This event was held on Monday 24th May 2021 to launch the publication of the new POSTnote on ‘Effective Biodiversity Indicators’. The event was sponsored by the British Ecological Society and chaired by Barry Gardiner MP.
Documents to download
Water supply resilience and climate change (2 MB , PDF)
Water quality and availability are linked to the wider environment, agricultural practices and energy security, and these interdependencies can be a source of vulnerability. Evidence suggests that a broader risk-based systems approach to water resource management could improve water resilience. This allows a better understanding of risks across society and the impact of trade-offs between stakeholders, the environment and the economy in different management scenarios.
Environmental policy is a devolved issue in the UK and this POSTbrief focuses on the resilience of water resources and public water supply in England, where supply is largely provided by privatised water companies. Those responsible for water resource management and planning in England have recently adopted a national water resources framework, including regional planning and cross-sector collaboration. Water companies must complete statutory Water Resources Management Plans (WRMPs), which show how a water company will manage water supply and demand over a minimum of 25 years. New regional plans will inform future WRMPs and will be published for the first time in 2022. Further information on the different water and wastewater companies covering different geographic areas is available on the constituency information: water companies data dashboard.
A twin-track approach has been adopted to address the resilience of water supply, which includes investing in water supply infrastructure (including those features of the natural environment that are critical for water resources) to improve public water supply, and demand management to improve water efficiency. Supply management options include reservoirs, groundwater abstraction (removal of water from an aquifer, a water-bearing rock), river abstractions (removal of water from a river), water transfers and desalination. Demand management options include reducing leakage, metering, reuse of grey water, water efficiency and use of tariffs. Water efficiency measures focus on behaviour change measures, by raising awareness to reduce personal and business water consumption, and on water efficient domestic appliances and retrofitting properties with water saving technologies.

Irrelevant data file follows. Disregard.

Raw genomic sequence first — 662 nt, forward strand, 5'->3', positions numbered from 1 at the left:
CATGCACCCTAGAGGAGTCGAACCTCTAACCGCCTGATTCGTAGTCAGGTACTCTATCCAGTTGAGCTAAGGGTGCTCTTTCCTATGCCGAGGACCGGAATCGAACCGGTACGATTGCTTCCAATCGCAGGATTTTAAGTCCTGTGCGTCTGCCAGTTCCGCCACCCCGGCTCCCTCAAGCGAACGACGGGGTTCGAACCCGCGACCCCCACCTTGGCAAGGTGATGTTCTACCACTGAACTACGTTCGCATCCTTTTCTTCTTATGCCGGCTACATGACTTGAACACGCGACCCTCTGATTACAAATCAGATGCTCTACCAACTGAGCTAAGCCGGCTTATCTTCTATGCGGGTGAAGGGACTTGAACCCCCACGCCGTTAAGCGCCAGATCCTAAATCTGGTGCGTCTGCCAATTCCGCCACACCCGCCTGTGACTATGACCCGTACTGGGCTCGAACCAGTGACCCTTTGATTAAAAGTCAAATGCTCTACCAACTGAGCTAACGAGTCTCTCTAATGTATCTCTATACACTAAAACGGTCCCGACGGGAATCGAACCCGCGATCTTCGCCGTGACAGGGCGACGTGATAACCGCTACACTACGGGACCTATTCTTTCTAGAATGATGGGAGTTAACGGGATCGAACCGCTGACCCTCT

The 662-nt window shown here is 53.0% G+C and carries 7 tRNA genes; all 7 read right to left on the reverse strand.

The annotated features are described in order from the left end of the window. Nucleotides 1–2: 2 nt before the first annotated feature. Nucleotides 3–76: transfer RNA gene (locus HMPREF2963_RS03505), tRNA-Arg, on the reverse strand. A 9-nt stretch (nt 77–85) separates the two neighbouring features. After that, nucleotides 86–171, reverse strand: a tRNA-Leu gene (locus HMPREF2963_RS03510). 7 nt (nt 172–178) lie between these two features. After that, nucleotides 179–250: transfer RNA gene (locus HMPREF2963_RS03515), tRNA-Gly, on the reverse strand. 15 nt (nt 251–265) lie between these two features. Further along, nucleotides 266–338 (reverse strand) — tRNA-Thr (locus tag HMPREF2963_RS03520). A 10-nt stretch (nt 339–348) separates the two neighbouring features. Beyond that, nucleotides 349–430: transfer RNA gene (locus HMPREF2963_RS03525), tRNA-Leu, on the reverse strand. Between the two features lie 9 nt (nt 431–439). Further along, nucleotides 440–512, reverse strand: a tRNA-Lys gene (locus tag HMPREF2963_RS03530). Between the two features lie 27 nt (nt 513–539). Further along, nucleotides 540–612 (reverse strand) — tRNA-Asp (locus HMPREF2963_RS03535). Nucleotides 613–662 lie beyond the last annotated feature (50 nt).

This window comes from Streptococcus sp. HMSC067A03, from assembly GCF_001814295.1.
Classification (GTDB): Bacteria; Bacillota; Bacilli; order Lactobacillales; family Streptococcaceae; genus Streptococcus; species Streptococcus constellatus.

This POSTbrief summarises the drivers and impacts of drought and water shortages, how the water industry is currently addressing these issues, further challenges to be addressed, and how a more holistic, systems approach to water resource planning could increase the resilience of England’s water supply. There are complex challenges to address, but a substantial amount of research is ongoing to improve the resilience of England’s water supply. The following key areas are highlighted in the literature:
- A systems approach to water resource management would enable interdisciplinary, cross-sector collaboration to identify and agree acceptable trade-offs to manage water and environmental risks.
- Recognition of natural capital, the economics of biodiversity and the understanding that a good quality environment will enhance the resilience of water resources to the impacts of extreme weather, including drought and flooding.
- A diverse range of sources, including groundwater, surface water and reservoirs, will improve overall resilience of water supply. Each source type has inherently different characteristics that can prove to be beneficial in different scenarios depending on climatic conditions and local needs and resources.